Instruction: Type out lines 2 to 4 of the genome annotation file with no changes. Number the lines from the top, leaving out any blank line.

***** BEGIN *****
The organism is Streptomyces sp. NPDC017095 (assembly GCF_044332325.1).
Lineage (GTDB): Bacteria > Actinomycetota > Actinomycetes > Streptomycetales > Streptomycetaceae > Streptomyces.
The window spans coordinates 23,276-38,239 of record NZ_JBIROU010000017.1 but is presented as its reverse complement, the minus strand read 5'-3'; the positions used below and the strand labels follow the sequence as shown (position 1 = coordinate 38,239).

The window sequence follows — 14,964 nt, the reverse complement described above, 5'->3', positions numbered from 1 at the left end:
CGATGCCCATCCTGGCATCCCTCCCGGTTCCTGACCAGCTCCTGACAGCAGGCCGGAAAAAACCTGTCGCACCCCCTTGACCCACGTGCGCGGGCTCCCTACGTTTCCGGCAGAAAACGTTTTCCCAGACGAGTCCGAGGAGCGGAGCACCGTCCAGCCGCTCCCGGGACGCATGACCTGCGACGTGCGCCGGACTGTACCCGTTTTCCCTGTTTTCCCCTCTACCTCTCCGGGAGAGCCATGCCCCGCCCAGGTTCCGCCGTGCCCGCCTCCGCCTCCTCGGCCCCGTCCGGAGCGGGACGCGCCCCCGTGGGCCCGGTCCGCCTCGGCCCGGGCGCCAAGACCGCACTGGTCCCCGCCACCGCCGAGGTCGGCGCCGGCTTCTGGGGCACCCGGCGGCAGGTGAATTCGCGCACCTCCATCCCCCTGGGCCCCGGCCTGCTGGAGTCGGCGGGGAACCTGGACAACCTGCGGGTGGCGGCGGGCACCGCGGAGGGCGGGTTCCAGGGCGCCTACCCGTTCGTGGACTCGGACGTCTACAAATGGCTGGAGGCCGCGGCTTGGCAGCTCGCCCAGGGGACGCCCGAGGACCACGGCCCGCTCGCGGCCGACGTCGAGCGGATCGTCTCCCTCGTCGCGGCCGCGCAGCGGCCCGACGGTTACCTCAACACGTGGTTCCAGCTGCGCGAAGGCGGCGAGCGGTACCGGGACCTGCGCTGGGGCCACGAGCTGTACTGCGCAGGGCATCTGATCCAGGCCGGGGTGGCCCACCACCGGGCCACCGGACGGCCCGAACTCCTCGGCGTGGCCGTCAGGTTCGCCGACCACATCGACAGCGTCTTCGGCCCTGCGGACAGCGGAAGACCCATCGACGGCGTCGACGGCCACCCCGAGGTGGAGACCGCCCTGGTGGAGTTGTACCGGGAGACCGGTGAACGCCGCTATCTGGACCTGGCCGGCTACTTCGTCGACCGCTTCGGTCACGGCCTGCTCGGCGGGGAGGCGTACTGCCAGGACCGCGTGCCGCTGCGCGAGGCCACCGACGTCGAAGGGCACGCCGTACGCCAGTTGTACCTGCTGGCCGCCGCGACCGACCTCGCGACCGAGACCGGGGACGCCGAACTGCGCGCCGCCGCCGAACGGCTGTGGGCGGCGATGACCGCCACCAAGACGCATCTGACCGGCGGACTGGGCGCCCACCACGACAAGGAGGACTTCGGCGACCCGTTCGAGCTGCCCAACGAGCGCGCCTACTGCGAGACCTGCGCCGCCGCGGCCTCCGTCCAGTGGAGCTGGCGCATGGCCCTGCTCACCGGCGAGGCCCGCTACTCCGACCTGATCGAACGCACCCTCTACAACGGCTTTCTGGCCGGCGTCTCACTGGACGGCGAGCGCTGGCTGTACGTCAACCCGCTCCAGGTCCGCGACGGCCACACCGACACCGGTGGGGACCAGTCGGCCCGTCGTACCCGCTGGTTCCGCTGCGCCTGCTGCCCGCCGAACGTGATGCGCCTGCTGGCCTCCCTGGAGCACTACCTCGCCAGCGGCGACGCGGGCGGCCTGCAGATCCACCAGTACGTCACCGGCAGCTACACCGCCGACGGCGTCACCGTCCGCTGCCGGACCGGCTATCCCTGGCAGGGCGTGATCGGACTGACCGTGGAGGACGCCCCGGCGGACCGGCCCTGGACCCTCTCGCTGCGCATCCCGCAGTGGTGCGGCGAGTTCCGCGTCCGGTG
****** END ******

Lineage (GTDB): Bacteria > Actinomycetota > Actinomycetes > Streptomycetales > Streptomycetaceae > Streptomyces.
The window spans coordinates 23,276-38,239 of record NZ_JBIROU010000017.1 but is presented as its reverse complement, the minus strand read 5'-3'; the positions used below and the strand labels follow the sequence as shown (position 1 = coordinate 38,239).

The window sequence follows — 14,964 nt, the reverse complement described above, 5'->3', positions numbered from 1 at the left end: